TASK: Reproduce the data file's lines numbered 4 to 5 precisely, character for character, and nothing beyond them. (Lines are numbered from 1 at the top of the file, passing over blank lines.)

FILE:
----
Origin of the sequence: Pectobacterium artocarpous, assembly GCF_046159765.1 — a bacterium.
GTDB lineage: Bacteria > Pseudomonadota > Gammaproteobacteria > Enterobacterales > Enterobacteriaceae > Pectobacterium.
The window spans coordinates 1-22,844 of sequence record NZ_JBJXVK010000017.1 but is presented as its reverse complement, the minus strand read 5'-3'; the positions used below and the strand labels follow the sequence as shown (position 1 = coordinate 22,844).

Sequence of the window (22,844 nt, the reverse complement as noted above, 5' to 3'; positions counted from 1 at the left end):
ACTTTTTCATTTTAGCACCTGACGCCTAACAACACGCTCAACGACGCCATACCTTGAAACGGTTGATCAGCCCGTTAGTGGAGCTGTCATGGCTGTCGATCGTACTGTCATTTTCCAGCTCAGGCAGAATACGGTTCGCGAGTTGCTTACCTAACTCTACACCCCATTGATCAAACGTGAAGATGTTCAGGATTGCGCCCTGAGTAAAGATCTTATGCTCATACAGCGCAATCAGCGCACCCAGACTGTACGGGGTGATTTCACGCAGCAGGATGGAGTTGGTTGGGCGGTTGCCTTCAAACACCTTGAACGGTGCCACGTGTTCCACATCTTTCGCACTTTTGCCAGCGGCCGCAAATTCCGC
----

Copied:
Sequence of the window (22,844 nt, the reverse complement as noted above, 5' to 3'; positions counted from 1 at the left end):
ACTTTTTCATTTTAGCACCTGACGCCTAACAACACGCTCAACGACGCCATACCTTGAAACGGTTGATCAGCCCGTTAGTGGAGCTGTCATGGCTGTCGATCGTACTGTCATTTTCCAGCTCAGGCAGAATACGGTTCGCGAGTTGCTTACCTAACTCTACACCCCATTGATCAAACGTGAAGATGTTCAGGATTGCGCCCTGAGTAAAGATCTTATGCTCATACAGCGCAATCAGCGCACCCAGACTGTACGGGGTGATTTCACGCAGCAGGATGGAGTTGGTTGGGCGGTTGCCTTCAAACACCTTGAACGGTGCCACGTGTTCCACATCTTTCGCACTTTTGCCAGCGGCCGCAAATTCCGC